The original company headquarters were located at the Port of Liverpool Building at the Pier Head in Liverpool, but soon moved to Century Buildings in Brunswick Business Park (also in Liverpool), and later moved down the road 200 metres to South Harrington Building in South Harrington Dock. As the company expanded after the Sony buyout, another satellite office was opened in Century Building with later offices opening in Stroud, England, London, Chester, Paris, Germany, and Foster City in California (as the Customer Support & Marketing with software development done in San Francisco), now the home of Sony Computer Entertainment America. The company headquarters has resided at Wavertree Technology Park since 1995.

The Stroud office was opened in November 1993 in order to attract disgruntled MicroProse UK employees. The Wheelhouse—its publishing name—was later closed in 2000 as part of the Sony Computer Entertainment takeover of Psygnosis. Some members joined Bristol-based Rage Software, but faced a similar demise a number of years later.

In 1999 the publishing branch of the company was merged into Sony Computer Entertainment Europe as a whole, and the Psygnosis brand was dropped in favour of SCE Studio Liverpool, which marked the full integration of the studio within Sony Computer Entertainment.

The newly named SCE Studio Liverpool released its first title, Formula One 2001, in 2001. The game was also the studio's first release on the PlayStation 2, and the first entry in the Formula One series after taking over from developer Studio 33. From 2001 to 2007, Studio Liverpool has since released 8 instalments in the series between the PlayStation 2, PlayStation Portable and PlayStation 3. However, Sony Computer Entertainment's exclusive license with the Formula One Group expired, without renewal, before the 2007 season, marking the end of any further Formula One series instalments from the developer.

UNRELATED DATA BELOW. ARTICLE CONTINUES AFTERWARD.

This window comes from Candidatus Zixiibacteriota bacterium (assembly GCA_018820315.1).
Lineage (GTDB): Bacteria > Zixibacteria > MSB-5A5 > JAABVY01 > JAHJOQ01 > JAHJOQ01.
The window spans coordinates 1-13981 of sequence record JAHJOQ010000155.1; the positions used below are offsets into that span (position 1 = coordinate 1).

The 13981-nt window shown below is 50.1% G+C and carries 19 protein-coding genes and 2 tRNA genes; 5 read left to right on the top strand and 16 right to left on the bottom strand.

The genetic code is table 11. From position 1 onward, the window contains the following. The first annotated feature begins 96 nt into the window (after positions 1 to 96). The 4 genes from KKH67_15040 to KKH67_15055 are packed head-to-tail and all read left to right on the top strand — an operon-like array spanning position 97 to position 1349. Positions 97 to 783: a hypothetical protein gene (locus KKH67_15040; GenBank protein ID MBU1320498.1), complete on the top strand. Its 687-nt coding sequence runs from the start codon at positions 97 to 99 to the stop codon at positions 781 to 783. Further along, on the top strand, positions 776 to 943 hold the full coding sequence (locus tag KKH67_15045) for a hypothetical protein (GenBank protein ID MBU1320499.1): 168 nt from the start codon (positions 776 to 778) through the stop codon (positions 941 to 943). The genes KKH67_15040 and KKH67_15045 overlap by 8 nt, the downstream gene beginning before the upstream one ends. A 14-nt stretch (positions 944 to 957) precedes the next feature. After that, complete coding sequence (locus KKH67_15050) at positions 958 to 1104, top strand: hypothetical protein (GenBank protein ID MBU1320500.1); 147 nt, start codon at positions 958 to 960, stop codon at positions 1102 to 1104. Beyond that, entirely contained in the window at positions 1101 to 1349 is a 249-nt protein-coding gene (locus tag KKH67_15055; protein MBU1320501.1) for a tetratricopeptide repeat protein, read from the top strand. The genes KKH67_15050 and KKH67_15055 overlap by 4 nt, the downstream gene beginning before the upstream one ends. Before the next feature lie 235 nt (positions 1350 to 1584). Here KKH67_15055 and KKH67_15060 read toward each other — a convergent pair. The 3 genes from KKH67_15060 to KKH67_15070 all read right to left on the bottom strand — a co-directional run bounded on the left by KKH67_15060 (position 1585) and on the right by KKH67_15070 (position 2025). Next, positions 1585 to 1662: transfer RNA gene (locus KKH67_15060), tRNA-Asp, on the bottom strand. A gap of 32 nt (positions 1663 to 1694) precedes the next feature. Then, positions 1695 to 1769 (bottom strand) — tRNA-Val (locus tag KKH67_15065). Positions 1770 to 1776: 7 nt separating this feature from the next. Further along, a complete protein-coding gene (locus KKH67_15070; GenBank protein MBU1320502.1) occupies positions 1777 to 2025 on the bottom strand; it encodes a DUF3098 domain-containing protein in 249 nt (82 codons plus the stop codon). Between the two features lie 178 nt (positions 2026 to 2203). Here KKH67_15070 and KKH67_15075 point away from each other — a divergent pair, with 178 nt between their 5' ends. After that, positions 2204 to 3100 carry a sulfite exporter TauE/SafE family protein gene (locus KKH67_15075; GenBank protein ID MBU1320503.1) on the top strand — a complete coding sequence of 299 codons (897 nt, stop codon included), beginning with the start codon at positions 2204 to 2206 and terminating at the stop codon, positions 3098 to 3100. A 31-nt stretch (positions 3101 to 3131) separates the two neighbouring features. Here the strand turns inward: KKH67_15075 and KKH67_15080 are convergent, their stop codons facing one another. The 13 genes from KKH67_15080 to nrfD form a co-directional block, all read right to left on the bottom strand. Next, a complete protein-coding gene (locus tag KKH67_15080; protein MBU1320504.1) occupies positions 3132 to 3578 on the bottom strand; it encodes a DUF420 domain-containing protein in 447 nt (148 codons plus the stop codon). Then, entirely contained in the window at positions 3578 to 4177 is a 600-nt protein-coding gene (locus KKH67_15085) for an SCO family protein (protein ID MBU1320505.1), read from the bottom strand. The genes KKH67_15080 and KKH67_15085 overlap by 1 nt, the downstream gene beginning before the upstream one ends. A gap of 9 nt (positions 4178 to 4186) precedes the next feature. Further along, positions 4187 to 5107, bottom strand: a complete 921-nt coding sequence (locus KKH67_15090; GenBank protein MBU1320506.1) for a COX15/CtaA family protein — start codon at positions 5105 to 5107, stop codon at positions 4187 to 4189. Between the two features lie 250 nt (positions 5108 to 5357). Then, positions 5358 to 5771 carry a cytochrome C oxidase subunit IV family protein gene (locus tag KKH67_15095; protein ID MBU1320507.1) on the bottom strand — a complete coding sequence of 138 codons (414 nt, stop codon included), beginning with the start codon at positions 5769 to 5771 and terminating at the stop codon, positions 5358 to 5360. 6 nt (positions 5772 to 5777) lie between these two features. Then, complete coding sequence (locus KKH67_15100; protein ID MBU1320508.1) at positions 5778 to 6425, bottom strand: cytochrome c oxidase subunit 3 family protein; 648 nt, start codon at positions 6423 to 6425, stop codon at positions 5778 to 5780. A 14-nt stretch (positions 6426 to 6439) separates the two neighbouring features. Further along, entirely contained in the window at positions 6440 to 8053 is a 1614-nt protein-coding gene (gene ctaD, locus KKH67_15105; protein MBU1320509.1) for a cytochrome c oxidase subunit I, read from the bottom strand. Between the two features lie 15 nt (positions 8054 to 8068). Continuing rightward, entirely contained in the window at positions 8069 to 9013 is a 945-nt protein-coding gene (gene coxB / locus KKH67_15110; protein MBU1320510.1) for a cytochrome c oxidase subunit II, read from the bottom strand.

Studio Liverpool's larger and normally more prominent development team, responsible for the Wipeout series, had a lower profile during first few years after the name change, contributing only two titles between 2001 to 2006. Wipeout Fusion, the first and only instalment of the series on the PlayStation 2, released in 2002, and Wipeout Pure for the PlayStation Portable, which launched alongside the handheld in 2005 to significant acclaim, with many media outlets heralding it a return to glory for the series, which had seen only one other instalment in the previous 7 years.

Due to the loss of the Formula One license, Studio Liverpool is thought to have an as-yet-unconfirmed PS3 Wipeout game in development, which will mark the first completely new instalment in the series in over six years. Recently they have developed two games in the series; Wipeout Pulse, a sequel to Wipeout Pure for the PSP, which was released in December 2007 and Wipeout HD, a downloadable title for the PlayStation 3's PlayStation Network service, consisting of various courses taken from both Wipeout Pure and Wipeout Pulse remade in high definition.

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Source : Wikipedia